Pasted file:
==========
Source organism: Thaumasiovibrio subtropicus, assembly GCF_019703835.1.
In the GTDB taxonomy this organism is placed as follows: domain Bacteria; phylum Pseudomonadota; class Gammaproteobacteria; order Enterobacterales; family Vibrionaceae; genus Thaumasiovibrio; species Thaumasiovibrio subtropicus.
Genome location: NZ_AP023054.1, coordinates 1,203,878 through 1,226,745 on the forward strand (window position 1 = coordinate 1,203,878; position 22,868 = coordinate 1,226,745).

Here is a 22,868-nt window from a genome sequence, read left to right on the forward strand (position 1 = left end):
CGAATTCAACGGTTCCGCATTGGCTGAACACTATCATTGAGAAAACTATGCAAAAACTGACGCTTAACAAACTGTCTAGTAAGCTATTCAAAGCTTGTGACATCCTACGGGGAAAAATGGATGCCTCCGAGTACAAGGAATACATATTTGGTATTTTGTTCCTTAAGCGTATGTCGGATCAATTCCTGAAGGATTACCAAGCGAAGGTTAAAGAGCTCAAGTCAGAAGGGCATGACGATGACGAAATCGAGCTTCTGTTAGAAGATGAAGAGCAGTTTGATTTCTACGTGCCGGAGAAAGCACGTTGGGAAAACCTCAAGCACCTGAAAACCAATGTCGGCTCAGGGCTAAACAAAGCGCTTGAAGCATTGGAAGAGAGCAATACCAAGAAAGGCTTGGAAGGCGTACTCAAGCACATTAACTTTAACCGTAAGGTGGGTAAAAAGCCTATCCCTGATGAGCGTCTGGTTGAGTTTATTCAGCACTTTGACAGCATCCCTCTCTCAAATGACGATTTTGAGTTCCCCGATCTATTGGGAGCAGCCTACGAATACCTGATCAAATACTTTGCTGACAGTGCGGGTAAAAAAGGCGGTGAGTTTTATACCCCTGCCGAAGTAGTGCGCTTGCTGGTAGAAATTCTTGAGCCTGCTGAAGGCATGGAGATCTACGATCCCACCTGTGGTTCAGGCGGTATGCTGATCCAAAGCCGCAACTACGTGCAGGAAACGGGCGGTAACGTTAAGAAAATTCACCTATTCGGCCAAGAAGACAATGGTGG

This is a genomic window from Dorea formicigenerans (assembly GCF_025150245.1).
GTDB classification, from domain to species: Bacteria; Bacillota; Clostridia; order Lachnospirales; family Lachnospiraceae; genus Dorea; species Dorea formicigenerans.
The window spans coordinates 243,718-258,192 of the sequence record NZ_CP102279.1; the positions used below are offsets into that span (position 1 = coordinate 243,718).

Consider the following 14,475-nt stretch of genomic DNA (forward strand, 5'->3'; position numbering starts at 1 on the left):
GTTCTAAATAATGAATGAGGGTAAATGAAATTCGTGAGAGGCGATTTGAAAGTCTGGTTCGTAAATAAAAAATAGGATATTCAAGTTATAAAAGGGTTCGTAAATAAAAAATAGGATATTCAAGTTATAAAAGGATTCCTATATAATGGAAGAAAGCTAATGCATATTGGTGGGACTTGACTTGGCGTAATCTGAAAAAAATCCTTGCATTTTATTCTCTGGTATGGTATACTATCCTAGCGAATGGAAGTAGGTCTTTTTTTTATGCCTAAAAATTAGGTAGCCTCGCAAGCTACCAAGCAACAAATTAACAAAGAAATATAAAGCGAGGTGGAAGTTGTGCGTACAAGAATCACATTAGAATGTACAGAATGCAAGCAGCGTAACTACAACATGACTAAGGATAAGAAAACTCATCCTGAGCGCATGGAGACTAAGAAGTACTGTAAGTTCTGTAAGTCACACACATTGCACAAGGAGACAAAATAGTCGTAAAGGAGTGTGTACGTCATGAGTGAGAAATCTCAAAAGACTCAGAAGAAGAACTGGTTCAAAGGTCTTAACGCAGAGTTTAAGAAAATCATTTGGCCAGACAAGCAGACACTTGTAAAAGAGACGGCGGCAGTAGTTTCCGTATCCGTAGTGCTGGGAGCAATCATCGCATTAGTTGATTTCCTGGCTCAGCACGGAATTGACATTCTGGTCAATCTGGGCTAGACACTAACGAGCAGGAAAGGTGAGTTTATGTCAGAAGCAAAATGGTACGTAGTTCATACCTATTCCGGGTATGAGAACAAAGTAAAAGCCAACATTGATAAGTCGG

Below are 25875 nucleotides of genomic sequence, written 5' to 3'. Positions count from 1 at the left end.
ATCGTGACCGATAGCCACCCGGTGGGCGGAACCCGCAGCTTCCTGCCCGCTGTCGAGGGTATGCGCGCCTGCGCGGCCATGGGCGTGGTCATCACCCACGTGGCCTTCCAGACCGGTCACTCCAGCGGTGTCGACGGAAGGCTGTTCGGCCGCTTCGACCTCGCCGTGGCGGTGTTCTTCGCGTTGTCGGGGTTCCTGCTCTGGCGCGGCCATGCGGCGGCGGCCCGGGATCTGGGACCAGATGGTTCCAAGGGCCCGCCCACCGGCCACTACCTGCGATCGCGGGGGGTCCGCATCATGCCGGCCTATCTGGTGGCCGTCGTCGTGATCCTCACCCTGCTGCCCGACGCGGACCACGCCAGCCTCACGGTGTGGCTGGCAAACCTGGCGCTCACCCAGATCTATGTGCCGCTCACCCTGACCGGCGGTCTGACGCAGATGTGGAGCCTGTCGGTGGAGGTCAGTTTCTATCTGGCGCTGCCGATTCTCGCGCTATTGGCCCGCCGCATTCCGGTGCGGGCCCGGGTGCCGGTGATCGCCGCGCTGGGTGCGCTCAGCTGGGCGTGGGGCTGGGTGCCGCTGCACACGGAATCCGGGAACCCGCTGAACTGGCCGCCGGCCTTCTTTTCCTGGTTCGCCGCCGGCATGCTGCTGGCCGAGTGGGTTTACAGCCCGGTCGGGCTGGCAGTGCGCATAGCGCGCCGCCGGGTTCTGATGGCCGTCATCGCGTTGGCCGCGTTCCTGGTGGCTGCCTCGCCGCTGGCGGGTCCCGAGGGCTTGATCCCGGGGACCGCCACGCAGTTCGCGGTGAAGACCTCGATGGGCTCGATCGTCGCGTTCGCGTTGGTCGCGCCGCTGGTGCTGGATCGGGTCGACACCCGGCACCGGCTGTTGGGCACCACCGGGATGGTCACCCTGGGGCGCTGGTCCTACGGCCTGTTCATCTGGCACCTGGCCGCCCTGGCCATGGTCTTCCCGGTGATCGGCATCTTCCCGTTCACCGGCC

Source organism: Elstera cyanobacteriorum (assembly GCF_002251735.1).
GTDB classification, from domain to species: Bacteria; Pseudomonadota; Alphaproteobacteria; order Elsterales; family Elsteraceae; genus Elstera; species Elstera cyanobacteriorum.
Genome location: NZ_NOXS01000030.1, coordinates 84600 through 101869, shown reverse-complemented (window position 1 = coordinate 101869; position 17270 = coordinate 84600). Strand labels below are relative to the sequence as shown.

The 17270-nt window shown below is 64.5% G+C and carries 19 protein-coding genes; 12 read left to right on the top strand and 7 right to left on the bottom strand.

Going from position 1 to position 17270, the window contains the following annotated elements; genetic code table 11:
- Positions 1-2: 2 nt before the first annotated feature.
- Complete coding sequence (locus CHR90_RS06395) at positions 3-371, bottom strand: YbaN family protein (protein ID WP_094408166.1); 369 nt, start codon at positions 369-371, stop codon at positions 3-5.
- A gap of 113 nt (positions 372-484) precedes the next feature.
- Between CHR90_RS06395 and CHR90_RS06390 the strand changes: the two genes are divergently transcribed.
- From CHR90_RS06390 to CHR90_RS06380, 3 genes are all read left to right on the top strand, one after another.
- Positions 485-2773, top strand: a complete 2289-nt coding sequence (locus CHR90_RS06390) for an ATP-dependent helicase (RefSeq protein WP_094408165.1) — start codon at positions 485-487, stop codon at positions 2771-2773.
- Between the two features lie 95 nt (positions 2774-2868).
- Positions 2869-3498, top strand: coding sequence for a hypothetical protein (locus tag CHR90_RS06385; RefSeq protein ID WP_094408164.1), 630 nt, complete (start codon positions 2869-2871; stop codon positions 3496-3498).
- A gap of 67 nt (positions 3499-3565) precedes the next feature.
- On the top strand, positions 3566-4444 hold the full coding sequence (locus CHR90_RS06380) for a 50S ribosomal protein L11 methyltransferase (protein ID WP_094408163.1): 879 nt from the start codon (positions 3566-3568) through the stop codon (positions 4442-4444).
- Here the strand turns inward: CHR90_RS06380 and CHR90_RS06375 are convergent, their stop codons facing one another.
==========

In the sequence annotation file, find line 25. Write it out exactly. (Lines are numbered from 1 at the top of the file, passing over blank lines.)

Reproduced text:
- Positions 2869-3498, top strand: coding sequence for a hypothetical protein (locus tag CHR90_RS06385; RefSeq protein ID WP_094408164.1), 630 nt, complete (start codon positions 2869-2871; stop codon positions 3496-3498).